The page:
This month I’m turning the feature column to an old friend Ram Adapa. Ram and I met at IEEE’s PES general meeting more years ago than I care to think of. We were both interested in the power electronics technology that was being deployed on the grid. Ram Adapa is a Technical Executive in the Power Delivery and Utilization Sector at EPRI. His research activities focus on High Voltage Direct Current (HVDC) transmission, Flexible AC Transmission Systems (FACTS), Custom Power, and Fault Current Limiters. Ram is also an IEEE Fellow and has been honored several times by IEEE for his outstanding contributions to the profession. He received the 2016 IEEE PES Nari Hingorani Custom Power Award. He has authored or coauthored more than 125 technical papers and is an IEEE Distinguished Lecturer. He is an individual member of CIGRE and a Registered Professional Engineer.
A DC grid has three or more converters with two or more transmission paths for power to flow. A multiterminal DC transmission system is a single transmission path with one or more taps. The main challenge in the development of constructing an overlaying DC grid is that the benefits of new transmission must exceed its costs. Planning a DC grid requires a thorough investigation into how its benefits can be determined.
HVDC applications are increasing steadily in many parts of the world for various reasons. In countries such as China, India, and Brazil, ultra-high voltage direct current (UHVDC) transmission projects at 800 kV are being implemented to meet increasing load demands. HVDC applications are also increasing to interconnect renewable generation resources, such as wind and solar, to the main transmission network because of technical and economic advantages. Difficulties in getting new rights-of way for overhead transmission are also forcing utilities to look at maximizing the existing asset utilization by considering options such as AC line conversion to DC operation for increased capacity.
With grid integration of renewable generation and increased load demands, utilities have been also considering the use of more Flexible AC Transmission Systems (FACTS) technologies to control power flow and increase existing asset utilization. EPRI has been assisting many utilities to make informed decisions while applying FACTS technologies, which are also based on voltage source converters.
As part of its HVDC research program, EPRI sponsors the HVDC Task Force (two times a year) and HVDC & FACTS Conference (every second year) to promote the exchange of knowledge and ideas related to these technologies. The 2017 HVDC Task Force and HVDC & FACTS Conference was hosted by EPRI on August 9, 10 and 11, at its Palo Alto office.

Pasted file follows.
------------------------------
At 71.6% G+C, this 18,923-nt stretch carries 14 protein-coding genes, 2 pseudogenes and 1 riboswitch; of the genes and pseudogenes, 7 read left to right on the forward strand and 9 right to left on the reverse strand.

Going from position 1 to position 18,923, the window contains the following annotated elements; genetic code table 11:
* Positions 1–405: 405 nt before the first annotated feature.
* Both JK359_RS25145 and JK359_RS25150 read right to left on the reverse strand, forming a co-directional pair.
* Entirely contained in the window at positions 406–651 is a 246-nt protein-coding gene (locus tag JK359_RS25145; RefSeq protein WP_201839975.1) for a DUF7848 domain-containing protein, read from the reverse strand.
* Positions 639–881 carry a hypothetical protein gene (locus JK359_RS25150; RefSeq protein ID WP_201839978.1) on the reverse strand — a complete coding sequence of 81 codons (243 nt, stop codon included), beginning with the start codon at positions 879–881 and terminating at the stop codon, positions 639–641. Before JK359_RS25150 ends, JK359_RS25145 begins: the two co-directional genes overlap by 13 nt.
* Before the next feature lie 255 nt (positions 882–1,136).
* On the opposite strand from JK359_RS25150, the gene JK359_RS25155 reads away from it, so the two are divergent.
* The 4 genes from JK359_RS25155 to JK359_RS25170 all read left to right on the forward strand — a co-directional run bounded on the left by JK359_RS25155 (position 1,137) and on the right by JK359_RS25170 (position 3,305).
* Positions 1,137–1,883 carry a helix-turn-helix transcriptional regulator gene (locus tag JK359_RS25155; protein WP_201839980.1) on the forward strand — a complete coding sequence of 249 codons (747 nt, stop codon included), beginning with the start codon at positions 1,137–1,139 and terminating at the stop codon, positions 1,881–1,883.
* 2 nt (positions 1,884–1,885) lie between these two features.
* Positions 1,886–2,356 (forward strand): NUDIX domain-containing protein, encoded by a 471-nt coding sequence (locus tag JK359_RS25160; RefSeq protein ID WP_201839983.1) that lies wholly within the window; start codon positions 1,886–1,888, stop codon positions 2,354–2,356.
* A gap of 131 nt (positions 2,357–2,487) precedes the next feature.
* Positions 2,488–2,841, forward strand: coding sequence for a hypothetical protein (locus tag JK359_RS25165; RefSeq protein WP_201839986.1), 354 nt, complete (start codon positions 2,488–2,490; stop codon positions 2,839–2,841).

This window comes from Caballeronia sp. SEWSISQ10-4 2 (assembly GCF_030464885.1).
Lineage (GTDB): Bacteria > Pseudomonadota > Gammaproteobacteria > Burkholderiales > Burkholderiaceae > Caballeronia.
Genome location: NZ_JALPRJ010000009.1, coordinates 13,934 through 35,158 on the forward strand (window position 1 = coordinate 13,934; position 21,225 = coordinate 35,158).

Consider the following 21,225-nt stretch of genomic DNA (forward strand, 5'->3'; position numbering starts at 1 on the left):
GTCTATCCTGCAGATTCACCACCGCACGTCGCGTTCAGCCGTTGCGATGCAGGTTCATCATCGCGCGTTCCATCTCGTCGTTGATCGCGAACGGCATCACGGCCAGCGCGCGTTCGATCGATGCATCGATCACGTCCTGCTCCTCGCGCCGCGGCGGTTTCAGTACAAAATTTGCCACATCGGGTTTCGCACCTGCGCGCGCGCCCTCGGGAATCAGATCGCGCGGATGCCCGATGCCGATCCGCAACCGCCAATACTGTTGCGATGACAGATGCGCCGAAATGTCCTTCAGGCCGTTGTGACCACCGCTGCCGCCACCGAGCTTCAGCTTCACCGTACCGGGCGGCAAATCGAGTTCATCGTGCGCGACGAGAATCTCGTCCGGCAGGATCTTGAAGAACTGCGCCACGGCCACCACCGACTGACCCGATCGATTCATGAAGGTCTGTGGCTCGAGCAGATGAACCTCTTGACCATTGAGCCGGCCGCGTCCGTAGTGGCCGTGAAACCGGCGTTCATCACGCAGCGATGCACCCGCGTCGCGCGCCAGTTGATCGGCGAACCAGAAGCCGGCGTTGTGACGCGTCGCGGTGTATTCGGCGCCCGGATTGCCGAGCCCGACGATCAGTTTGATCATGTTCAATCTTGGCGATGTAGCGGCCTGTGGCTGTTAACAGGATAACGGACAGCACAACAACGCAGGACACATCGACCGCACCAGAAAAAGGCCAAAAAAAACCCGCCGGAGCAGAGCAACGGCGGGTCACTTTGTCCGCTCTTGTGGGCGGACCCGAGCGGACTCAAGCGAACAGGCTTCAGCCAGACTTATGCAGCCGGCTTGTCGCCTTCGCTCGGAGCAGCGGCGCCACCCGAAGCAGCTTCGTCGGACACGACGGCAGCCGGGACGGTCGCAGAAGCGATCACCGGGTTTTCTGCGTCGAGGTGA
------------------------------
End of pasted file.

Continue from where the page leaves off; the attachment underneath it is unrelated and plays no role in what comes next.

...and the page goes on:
The HVDC Task Force meeting on August 9, 2017 provided a unique opportunity for HVDC and FACTS subject matter experts to collaborate with EPRI researchers on active technical research including; HVDC technology surveillance and reference guidelines, electrical effects of HVDC, applications of HVDC technology and new developments, HVDC component performance and testing, HVDC cable Interest Group, and HVDC Planning.
The HVDC & FACTS Conference on August 10 and 11, 2017 provided an opportunity for international subject matter experts to exchange knowledge, experiences, and best practices related to HVDC and FACTS. The conference included presentations, discussions and panel sessions on numerous topics including; next-generation HVDC & FACTS technologies, application of DC and FACTS for renewable integration, life extension of HVDC and FACTS, planning and operation of DC and FACTS installations, expansion and uprating of HVDC and FACTS stations, environmental performance and electrical effects, and health effects.
These discussions helped utilities better understand advances in HVDC & FACTS technology application and design, the rationale behind capital and maintenance decisions for HVDC components, and created awareness of EPRI research in the area of HVDC & FACTS. In total, about 100 utility HVDC & FACTS experts, vendors and academia contributed to this extremely successful professional collaboration and exchange of working knowledge. These information exchanges exemplify the value that collaborative events, such as the HVDC Task Force and HVDC and FACTS Conference, offer to the electric power industry.
In addition, EPRI’s research at its Lenox laboratories in Lenox, MA is continuing to study electrical effects such as electric fields and providing guidelines for designing HVDC lines to mitigate electrical effects as well as developing software that can be used to simulate different tower configurations. HVDC live line maintenance is also gaining increased attention these days, and EPRI has been working on the best practices and tools needed in this area. This all ties in with EPRI’s R&D program, and many projects are dedicated to developing technologies related to HVDC and FACTS to solve industry issues and to assist utilities making informed decisions while considering these applications.